Test intermixed sequence of operations. Sometimes you want to test two methods in isolation, as above. But, you also need to make sure that all of the methods work together with one another.

Test your iterator. And make sure to test that multiple iterators can be used simultaneously. You can test this with a nested foreach loop. The iterators should operate independently of one another.

Make sure to test what happens when your data structures are emptied. One very common bug is for something to go wrong when your data structure goes from non-empty to empty and then back to non-empty. Make sure to include this in your tests.

Don't rely on our automated tests for debugging. As suggested above, write your own unit tests; it's good practice.

These are purely suggestions for how you might make progress. You do not have to follow these steps. These same steps apply to each of the two data types that you will be implementing.

  1. Getting started. Review Section 1.3 of the textbook for generic stacks and queues with iterators. If you adapt our code, you must include a citation to the original source from either the textbook or the booksite.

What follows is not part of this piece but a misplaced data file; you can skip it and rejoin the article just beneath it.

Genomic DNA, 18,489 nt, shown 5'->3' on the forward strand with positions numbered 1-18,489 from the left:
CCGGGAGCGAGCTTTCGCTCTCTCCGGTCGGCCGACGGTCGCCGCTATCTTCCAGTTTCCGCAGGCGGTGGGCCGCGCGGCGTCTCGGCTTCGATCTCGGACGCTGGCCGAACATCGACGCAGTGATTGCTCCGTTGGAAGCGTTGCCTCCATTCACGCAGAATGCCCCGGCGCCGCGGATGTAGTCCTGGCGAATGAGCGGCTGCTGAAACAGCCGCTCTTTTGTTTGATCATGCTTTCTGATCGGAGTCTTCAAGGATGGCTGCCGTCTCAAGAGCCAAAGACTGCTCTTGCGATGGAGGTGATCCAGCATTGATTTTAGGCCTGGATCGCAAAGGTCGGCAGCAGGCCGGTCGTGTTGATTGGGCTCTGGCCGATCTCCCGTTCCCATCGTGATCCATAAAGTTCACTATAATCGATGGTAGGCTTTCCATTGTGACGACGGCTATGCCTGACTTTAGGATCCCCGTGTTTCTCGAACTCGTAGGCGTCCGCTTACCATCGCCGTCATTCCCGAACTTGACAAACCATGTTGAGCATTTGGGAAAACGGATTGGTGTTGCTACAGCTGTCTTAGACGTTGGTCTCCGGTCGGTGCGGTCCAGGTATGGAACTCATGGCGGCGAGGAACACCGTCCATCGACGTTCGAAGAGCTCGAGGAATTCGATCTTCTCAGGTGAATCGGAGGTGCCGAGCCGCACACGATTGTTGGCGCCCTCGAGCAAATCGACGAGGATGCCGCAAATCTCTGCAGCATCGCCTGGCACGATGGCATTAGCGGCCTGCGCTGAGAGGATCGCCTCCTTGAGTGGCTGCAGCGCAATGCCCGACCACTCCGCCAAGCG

2. Make sure you understand the performance requirements for both and . They are summarized in the table below. Every detail in these performance requirements is important. Do not proceed until you understand them.
    DequeRandomized Queue
    Non-iterator operationsConstant worst-case timeConstant amortized time
    Iterator constructorConstant worst-case timelinear in current # of items
    Other iterator operationsConstant worst-case timeConstant worst-case time
    Non-iterator memory useLinear in current # of itemsLinear in current # of items
    Memory per iteratorConstantLinear in current # of items
  3. Decide whether you want to use an array, linked list, or your own data structure. This choice should be made based on the performance requirements discussed above. You may make different choices for and . Make sure that your memory use is linear in the current number of items, as opposed to the greatest number of items that has ever been in the data structure since its instantiation. If you're using a resizing array, you must resize the array when it becomes sufficiently empty. You must also take care to avoid loitering anytime you remove an item.